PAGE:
Hepatitis C treatment in prison

Posted 18 September, 2020
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First, how do I check if I have hep C? There are two blood tests to check for hep C. 1. Antibody test – shows if you have or have ever had hep C in the past (25% of people clear hep C naturally, but everyone will still have antibodies). If you get a positive antibody test, you need to have a PCR test. 2. PCR test (hep C virus test) – shows if the virus is still in your blood, and if you still have hep C. Can people in prison get hep C treatment? Yes! People in prison can get treatment. Most centres like to start and finish the treatment while you are inside. Put in a request form to Medical.

If you are due for release you may have to wait to start treatment until you are in the community. You can call Hepatitis Queensland on the Arunta system #12 to find out who is treating for hepatitis C close to where you will be living.

How do I get treatment in prison? • Put in a form to Medical asking for hepatitis C testing and treatment. • Be patient, there are waiting lists. • If you have advanced liver disease or cirrhosis you may need to visit the hospital liver clinic, but you can still get the new treatments.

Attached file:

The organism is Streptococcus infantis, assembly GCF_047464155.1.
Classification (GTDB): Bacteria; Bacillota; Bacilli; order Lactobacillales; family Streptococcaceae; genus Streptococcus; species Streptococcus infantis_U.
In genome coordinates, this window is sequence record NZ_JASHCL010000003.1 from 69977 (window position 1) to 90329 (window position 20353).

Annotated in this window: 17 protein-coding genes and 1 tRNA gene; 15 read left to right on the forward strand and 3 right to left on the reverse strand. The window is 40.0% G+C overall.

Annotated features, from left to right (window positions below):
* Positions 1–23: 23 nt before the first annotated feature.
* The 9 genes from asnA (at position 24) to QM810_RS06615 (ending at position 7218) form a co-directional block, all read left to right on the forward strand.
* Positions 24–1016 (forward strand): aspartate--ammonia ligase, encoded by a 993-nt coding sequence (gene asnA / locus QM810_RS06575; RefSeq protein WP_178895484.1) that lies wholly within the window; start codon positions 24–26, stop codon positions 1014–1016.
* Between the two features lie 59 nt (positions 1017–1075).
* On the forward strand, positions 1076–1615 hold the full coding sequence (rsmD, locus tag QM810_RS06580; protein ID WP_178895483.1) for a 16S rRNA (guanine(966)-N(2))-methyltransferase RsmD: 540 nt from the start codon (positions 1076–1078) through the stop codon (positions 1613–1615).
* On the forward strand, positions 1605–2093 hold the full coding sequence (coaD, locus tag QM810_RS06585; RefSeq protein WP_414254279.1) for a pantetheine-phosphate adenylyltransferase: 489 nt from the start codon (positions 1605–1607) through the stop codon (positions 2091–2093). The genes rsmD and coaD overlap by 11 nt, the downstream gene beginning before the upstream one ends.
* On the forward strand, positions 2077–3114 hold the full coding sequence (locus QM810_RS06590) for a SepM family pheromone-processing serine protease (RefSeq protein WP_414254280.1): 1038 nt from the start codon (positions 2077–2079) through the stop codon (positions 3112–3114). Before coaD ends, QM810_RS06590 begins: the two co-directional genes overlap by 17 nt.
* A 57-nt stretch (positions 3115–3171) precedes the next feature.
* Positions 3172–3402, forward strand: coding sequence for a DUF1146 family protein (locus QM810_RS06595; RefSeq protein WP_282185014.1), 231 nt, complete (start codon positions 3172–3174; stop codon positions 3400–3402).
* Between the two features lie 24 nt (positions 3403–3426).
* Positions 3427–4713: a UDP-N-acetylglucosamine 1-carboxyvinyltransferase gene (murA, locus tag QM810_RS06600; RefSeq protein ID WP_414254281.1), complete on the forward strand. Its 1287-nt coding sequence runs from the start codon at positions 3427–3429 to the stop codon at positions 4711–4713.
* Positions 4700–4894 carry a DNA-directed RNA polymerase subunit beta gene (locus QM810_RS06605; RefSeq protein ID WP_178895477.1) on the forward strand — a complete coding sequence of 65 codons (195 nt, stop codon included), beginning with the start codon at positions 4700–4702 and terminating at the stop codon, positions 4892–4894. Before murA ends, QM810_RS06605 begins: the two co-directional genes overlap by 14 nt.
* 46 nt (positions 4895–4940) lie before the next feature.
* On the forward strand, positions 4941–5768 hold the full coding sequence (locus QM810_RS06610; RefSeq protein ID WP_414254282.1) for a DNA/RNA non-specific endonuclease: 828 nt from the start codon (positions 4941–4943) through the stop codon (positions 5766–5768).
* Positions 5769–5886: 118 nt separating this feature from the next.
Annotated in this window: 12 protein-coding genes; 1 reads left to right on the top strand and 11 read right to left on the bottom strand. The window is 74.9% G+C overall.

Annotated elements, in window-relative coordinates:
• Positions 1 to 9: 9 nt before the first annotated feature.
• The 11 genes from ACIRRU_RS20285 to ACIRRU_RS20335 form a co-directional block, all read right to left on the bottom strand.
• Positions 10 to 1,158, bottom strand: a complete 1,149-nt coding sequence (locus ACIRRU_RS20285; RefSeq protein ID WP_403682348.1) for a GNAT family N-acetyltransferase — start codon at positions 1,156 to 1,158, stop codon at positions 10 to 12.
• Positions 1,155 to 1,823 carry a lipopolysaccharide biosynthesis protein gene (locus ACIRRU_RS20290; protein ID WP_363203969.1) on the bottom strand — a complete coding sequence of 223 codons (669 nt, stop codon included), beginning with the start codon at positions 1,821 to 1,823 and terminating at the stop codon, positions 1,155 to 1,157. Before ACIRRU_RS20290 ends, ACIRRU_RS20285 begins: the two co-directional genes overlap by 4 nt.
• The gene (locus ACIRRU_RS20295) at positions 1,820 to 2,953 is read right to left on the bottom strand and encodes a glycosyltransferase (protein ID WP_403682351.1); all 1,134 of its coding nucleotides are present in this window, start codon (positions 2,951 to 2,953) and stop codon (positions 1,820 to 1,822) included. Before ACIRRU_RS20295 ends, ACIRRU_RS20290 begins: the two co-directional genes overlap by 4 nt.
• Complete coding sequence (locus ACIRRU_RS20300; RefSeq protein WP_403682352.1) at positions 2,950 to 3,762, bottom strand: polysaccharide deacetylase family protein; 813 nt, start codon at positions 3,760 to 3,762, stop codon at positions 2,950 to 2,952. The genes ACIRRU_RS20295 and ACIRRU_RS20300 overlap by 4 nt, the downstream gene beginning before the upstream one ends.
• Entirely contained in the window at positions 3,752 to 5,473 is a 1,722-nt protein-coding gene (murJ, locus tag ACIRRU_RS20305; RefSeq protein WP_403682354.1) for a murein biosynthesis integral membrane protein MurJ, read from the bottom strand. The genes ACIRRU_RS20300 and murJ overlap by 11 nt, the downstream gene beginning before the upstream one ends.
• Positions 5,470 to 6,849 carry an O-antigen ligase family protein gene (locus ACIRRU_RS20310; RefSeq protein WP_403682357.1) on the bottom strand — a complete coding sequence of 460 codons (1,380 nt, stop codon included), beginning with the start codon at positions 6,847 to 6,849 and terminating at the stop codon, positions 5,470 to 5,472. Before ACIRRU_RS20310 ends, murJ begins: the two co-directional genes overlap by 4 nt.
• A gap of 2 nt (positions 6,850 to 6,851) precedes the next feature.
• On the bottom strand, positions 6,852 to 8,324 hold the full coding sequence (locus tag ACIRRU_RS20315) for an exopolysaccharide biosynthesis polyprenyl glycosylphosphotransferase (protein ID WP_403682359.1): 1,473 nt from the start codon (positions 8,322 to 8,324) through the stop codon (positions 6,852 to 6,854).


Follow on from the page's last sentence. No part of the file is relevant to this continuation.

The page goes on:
What is the treatment? How long does it take? There are two different treatments that are used, Maviret and Epclusa. You will need to take tablets everyday for 8 – 12 weeks. It is important to take all the tablets. What are my chance getting cured from these new medications? The new medications have a 95% cure rate – you won’t have hep C anymore! Are there any bad side effects? Will it affect my mental health? No, most people will not have any side effects. If they do, they may have a headache or an upset stomach. The new medications will not affect your mental health.


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